Many of us can link a certain album to pivotal moments in our lives. Whether it’s the first record you bought with your own money, the chord you first learnt to play on guitar, the song that soundtracked your first kiss, the album that got you those awkward and painful pubescent years or the one that set off light bulbs in your brain and inspired you to take a big leap of faith into the unknown – music is often the catalyst for change in our lives and can even help shape who we become.
In this series, Music Feeds asks artists to reflect on their relationship with music and share with us stories about the effect music has had on their lives.
Nick Weaver, Deep Sea Arcade – Donny Hathaway – LIVE (1972)
This record has been useful for finding out who my real friends are, because I have forced it down everyone’s throat incessantly for the last 15 years. I think I’ve listened to it once a week at the very least since a music teacher showed it to me in my teens. I can hum along to every slight nuance of every instrument, yet I seem to hear something new in it every time.
My usual feeling about live recordings is that I’d rather listen to the inevitably more carefully orchestrated, better mixed studio albums, but this is the one exception. The audience in this small club is like one of the instruments. They sing along like a gospel choir and they clap along like percussionists. When they take over completely during the chorus of ‘You’ve Got A Friend’ I can feel the joy in the room with such clarity that I would sell all of my limbs to be transported back to 1972 and roll my torso around on the floor in ecstasy.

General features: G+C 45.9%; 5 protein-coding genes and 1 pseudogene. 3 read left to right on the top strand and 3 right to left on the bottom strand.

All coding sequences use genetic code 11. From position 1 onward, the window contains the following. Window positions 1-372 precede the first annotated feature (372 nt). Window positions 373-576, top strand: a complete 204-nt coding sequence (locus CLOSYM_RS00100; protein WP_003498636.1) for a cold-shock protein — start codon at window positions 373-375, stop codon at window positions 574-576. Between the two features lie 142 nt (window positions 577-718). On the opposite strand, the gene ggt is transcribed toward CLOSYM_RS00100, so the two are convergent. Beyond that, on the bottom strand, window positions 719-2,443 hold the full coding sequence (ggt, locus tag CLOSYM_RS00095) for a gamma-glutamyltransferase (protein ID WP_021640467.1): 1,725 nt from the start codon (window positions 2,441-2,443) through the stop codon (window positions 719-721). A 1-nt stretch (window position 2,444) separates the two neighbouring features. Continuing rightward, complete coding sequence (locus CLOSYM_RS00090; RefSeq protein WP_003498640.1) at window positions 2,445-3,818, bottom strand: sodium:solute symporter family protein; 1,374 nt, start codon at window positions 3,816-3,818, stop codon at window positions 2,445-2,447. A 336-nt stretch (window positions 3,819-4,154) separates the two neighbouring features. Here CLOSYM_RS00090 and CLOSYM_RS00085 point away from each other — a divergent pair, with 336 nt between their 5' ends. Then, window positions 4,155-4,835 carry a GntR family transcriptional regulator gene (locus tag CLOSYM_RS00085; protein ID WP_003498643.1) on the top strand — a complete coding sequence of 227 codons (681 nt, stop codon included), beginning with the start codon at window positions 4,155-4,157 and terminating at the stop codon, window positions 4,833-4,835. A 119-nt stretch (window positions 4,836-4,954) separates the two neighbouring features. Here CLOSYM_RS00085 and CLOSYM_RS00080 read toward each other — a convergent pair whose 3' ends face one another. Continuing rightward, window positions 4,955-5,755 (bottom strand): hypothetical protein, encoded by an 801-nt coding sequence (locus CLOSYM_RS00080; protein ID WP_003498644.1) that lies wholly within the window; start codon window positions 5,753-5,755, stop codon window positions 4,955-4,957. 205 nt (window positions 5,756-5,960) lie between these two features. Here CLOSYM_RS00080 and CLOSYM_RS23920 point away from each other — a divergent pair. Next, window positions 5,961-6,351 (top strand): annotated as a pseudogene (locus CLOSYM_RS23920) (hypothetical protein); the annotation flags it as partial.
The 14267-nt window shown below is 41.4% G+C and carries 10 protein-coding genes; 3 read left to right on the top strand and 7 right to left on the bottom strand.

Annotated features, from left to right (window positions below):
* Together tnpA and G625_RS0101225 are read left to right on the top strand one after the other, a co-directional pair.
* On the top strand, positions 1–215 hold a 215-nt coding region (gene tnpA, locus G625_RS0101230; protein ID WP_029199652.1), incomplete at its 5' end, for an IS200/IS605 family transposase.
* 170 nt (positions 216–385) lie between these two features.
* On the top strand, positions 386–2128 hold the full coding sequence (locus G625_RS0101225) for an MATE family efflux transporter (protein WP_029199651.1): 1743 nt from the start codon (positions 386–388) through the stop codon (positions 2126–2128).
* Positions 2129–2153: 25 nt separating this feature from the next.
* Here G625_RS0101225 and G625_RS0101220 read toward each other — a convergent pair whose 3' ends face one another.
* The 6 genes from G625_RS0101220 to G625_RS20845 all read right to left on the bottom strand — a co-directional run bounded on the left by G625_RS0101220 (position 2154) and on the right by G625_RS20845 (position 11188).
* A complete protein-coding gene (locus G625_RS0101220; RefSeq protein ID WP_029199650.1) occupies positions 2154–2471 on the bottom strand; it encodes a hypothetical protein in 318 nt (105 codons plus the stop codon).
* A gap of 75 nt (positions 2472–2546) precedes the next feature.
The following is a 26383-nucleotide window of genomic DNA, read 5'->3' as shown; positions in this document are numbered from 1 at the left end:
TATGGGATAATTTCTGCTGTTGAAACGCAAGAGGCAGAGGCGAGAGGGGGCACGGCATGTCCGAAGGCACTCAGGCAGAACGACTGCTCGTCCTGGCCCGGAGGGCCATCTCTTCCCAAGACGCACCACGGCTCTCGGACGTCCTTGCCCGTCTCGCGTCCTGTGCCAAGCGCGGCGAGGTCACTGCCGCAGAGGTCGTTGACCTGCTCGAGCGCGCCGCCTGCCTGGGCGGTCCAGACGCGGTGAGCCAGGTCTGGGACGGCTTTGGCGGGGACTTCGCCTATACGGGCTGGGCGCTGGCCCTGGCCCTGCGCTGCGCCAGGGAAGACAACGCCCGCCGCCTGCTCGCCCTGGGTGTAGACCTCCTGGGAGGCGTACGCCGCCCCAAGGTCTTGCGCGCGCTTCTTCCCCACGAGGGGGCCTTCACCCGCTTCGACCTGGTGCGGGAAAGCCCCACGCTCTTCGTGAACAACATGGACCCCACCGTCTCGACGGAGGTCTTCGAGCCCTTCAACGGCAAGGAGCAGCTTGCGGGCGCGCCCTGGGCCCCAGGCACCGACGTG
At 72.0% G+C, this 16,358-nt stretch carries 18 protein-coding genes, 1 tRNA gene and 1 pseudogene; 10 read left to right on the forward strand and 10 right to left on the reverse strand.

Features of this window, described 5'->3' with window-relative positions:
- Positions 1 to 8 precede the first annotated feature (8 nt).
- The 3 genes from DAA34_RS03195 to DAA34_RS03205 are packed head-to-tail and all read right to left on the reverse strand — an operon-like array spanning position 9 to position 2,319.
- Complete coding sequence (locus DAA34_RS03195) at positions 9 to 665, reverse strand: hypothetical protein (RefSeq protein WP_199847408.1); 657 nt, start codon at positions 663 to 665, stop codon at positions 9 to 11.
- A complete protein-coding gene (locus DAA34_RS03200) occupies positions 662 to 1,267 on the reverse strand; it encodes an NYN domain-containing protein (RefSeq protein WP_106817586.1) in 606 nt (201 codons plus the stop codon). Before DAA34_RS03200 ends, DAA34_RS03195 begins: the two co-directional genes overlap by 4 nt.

It’s also easy to be dubious about covers, which is what the best parts of this record are. But these covers have become my favourite versions of the songs, and when I listen to the original versions I feel like things are missing in the arrangements, or they’re too fast, or not nasty enough. It’s a loaded thing to say about songs written by John Lennon, Marvin Gaye and Carole King and I have fought about it embarrassingly with acquaintances at dinner parties. But Donny’s versions are delivered with such ownership and originality, and at the same time, total respect for where they came from. He can turn a rock song into a soul song without losing its intention, and he can take a soul song and just make it bounce along a little more than it did before.
The last thing I want to add is that I’m primarily a bass player, and I absolutely hate bass solos. They serve no purpose except allowing time for a bathroom break without missing the last chorus. No bass solo has ever needed to exist ever. Just delete them all. Except the bass solo at the end of this record.
So this is my love letter to Donny Hathaway Live. I love you. You are the exception to so many of my rules. You put me in a good mood whenever you’re around.
Let’s have some kids and hope they look like you and I’ll use them to find out who my real friends are. xxxxx
Deep Sea Arcade
Sydney-based group Deep Sea Arcade have just unveiled their simply stunning sophomore record ‘Blacklight’, a refreshing rinse of disco-powered electro-soul that we’d happily drown ourselves in more than once. Stream it below.